In 2011/2012, Engie SA (Engie) provided services to two affiliates in Luxembourg and in the US who purchased and sold Liquid Natural Gas. Engie SA was contractually authorized by its affiliates to act on their behalf to make spot (as opposed to term) sales. Engie SA compared its functional profile to that of a broker, and noting that it incurred no significant risks in providing these services, concluded that it acted as a routine services provider and applied the Cost Plus method, with a 10% mark-up on full costs (supported by a benchmarking study). It also provided shipping and scheduling services to the affiliates in Luxembourg and the US to assist them with the actual deliveries of gas.
The French Tax Administration challenged this approach: for them, the fact that Engie SA could set up a spot sale on behalf of its affiliates without receiving any instructions from them, combined with the fact that it was also involved in the later steps of the sale (scheduling and shipping), meant that its functional profile far exceeded that of a simple services provider. Moreover, the French Tax Administration considered that the Master Sales and Purchases Agreements signed with clients constituted valuable intangible assets. As a result, the French Tax Administration considered Engie SA and both affiliates in Luxembourg and the US to be co-entrepreneurs, meaning Engie SA should not be remunerated via a Cost Plus, but via a profit split (50% to Engie SA, 50% to its affiliates).
Engie SA challenged these assertions, for example highlighting that Master Sales and Purchases Agreements are in fact standard industry documents with little inherent worth, however the court sided with the French Tax Administration and approved the profit split method.
This case is notable in that the French Tax Administration has shown a new and ambitious approach in which it did not hesitate to conduct its own counter functional analysis to challenge the taxpayer’s approach, going so far as to even provide comparables to substantiate the 50-50 profit split.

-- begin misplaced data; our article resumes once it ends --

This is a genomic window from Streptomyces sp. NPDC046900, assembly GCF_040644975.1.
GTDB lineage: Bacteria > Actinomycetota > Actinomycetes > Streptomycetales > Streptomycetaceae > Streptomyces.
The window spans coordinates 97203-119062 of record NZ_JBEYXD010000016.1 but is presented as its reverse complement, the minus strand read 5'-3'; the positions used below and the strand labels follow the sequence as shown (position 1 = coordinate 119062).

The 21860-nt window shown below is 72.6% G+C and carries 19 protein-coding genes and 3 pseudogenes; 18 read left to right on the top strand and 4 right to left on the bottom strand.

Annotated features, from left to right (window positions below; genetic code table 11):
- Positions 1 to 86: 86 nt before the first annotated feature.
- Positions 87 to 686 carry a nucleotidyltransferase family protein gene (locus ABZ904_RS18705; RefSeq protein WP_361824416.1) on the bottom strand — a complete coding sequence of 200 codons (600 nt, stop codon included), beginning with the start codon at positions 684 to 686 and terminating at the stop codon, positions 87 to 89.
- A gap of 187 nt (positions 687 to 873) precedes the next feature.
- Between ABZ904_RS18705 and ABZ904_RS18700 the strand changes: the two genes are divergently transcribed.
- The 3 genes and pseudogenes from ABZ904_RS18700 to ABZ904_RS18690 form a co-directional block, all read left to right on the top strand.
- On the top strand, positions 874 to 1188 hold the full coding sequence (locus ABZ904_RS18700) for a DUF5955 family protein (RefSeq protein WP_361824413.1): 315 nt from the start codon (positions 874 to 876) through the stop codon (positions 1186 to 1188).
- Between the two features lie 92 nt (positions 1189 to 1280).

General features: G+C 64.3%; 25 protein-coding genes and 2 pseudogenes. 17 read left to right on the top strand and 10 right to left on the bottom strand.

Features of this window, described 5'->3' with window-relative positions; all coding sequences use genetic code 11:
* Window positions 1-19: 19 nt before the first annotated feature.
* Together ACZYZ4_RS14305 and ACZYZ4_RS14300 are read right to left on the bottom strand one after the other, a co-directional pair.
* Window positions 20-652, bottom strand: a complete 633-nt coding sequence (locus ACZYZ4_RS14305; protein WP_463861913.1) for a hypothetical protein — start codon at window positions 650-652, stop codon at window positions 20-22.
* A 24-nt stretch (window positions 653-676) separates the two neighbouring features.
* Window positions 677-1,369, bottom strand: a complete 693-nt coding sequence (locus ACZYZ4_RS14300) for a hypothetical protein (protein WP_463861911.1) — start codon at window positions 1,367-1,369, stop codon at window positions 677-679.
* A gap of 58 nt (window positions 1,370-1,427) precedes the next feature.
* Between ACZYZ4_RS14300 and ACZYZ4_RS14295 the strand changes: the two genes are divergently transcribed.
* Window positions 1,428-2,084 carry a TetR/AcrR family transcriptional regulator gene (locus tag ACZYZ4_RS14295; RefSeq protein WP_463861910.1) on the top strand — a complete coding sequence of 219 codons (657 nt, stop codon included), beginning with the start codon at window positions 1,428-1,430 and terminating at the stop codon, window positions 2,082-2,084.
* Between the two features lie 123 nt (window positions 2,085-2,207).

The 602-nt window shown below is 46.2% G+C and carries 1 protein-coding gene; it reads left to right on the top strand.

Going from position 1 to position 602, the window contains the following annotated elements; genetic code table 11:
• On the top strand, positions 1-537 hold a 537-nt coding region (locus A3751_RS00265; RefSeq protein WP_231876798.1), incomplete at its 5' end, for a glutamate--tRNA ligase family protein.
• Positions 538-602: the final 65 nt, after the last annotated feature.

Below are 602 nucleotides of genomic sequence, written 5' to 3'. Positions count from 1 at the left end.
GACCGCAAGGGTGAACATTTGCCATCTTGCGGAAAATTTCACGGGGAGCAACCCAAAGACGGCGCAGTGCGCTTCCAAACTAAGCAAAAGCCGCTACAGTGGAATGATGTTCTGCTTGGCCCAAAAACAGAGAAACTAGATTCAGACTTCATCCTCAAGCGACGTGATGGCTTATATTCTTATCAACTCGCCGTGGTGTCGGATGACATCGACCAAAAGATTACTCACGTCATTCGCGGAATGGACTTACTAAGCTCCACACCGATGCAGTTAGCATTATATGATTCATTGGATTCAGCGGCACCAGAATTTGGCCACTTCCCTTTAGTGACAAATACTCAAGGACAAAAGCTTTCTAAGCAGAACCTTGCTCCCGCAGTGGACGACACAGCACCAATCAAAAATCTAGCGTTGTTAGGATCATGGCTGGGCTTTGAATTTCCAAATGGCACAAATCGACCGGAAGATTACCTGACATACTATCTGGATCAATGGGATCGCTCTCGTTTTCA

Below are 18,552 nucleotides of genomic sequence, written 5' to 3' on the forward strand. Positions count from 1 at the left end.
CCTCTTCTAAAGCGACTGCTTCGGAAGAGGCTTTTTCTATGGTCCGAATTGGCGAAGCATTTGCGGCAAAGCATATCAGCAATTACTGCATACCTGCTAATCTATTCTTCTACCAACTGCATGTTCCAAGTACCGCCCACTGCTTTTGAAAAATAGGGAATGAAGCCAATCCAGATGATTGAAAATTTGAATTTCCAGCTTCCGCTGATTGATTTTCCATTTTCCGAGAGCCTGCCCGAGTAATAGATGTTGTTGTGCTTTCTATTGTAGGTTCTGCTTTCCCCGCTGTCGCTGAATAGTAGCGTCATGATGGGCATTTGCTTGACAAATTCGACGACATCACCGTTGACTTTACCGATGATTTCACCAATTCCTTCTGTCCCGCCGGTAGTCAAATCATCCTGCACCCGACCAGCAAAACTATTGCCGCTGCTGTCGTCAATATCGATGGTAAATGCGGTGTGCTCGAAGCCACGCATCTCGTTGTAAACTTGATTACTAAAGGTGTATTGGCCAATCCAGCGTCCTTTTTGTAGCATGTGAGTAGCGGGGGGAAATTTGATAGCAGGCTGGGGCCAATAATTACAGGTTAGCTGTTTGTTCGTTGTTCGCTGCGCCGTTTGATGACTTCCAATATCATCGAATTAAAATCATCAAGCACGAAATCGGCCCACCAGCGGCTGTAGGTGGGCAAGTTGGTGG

This is an interesting development because in French transfer pricing jurisprudence, barring limited exceptions, the burden of proof lies with the French Tax Administration. Whether it actually met this burden, and if so whether the tax payer successfully challenged the French Tax Administration’s arguments, is still a matter of debate, yet to be resolved in appeals: the first judgment, in favour of the French Tax Administration, may be seen as somewhat debatable, insofar as, per the rapporteur public’s2 own admission, there are strong arguments both ways.
The French Tax Administration has grown bolder and has deployed new, ambitious approaches both proposing a different Transfer Pricing method and providing an economic analysis to support the profit allocation. Whereas in the past it would mostly only perform basic reassessments – e.g. if a Limited Risk Distributor is outside of the arm’s-length range – it no longer balks at more advanced ones such as challenging functional profiles. It highlights more in-depth analyses by the French Tax Administration and a desire to see profit splits. With facts still uncertain and other debatable elements, it will fall to the court of appeal to clarify what the French Tax Administration must provide in order to meet the burden of proof, and what arguments from the taxpayer may overturn it. In any case, it is more advisable than ever before for companies to have an in-depth Transfer Pricing documentation in case of a tax audit in France.
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